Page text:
Major record labels to ditch copy protection for digital downloads?
The music industry has spent this week living it up in Cannes at the MIDEM conference, and there are some intriguing rumours coming out as a result.
Pick of the bunch is the notion that within the next few months, at least one major label may start selling digital songs in unprotected MP3 format.
That means you’ll be able to copy them to as many devices as you want, burn them onto CD as often as you like, and bring down the global music industry by posting them on internetweb MySpace forums. Something like that, anyway.
“There is a groundswell, and I say that on the basis of private conversations,” Rob Glaser, chief executive of RealNetworks, tells the New York Times. “It will happen between next year and five years from now, but it is more likely to be in one to two years.”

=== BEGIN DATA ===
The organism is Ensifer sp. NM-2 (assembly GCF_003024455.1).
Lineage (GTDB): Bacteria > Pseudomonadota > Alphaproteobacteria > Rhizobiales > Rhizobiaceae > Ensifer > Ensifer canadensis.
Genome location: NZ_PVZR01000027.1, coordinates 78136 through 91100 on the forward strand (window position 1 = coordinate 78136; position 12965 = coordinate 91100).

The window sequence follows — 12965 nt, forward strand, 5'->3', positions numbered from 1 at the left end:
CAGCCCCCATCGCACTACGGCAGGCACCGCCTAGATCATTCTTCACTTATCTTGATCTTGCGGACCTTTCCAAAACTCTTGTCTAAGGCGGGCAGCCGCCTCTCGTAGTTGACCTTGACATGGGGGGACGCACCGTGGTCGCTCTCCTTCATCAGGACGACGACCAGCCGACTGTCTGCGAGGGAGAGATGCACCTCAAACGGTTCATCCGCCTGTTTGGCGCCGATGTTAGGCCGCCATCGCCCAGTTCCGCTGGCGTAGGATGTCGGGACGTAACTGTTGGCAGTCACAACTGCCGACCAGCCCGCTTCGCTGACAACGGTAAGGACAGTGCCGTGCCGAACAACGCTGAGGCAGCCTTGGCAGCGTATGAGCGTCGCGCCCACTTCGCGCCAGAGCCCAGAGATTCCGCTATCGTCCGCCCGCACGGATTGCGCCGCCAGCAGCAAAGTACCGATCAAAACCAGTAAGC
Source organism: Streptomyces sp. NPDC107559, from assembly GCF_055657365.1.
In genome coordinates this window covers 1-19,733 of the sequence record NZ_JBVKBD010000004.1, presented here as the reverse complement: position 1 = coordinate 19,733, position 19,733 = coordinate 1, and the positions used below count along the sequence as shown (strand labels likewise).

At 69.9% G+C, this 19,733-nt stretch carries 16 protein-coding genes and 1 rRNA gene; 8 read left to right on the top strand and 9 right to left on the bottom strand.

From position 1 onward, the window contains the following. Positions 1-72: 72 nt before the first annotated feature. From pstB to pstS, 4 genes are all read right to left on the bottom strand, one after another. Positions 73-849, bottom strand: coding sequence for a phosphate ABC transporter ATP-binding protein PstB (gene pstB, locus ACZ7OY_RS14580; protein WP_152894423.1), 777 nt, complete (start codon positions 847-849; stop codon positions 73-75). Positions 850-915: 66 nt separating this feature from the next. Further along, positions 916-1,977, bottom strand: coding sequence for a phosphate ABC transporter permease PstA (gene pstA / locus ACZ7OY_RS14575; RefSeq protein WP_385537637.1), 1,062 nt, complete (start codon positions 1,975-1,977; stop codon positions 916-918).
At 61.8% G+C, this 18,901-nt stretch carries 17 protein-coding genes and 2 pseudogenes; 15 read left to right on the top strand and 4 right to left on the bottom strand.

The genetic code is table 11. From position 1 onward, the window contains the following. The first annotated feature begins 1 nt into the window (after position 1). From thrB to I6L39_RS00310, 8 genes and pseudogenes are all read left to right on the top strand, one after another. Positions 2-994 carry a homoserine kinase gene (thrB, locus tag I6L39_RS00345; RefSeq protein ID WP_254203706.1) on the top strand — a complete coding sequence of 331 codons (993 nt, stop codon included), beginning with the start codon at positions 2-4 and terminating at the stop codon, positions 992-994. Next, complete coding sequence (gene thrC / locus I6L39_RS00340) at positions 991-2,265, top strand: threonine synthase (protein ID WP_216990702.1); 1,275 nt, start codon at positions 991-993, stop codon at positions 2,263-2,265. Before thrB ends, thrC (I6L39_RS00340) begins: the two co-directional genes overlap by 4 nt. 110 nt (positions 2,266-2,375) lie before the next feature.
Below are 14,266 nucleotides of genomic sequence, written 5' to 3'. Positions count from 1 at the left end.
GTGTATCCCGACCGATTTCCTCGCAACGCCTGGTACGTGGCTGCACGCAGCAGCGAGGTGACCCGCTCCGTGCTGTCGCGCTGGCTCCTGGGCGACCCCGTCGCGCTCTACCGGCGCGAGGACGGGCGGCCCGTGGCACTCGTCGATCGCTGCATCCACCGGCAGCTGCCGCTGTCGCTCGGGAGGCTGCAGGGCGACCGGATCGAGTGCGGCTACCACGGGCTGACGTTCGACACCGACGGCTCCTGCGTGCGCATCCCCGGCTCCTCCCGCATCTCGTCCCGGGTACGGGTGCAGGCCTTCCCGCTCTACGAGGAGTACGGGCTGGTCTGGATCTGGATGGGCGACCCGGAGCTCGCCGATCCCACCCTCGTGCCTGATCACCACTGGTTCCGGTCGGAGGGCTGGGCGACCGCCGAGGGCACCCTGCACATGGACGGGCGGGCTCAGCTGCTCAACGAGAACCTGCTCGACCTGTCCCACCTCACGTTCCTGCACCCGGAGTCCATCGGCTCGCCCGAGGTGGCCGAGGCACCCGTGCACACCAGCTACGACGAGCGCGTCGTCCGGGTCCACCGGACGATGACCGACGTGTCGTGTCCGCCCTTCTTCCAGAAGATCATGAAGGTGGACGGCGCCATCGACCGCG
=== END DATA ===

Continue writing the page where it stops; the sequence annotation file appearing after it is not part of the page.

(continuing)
Indie labels already sell unprotected MP3s, as do some download services like eMusic. But for a major label or two to start doing this would be a seismic change in the music industry’s attitude to digital.
What’s more, you have to wonder what it’d mean for Apple’s iTunes Music Store, which still places all manner of restrictions on what you can do with songs purchased through it. Could Apple, too, remove its copy protection, which would allow users to transfer its tracks to non-iPod players and mobile phones? Fingers crossed.
(via the New York Times)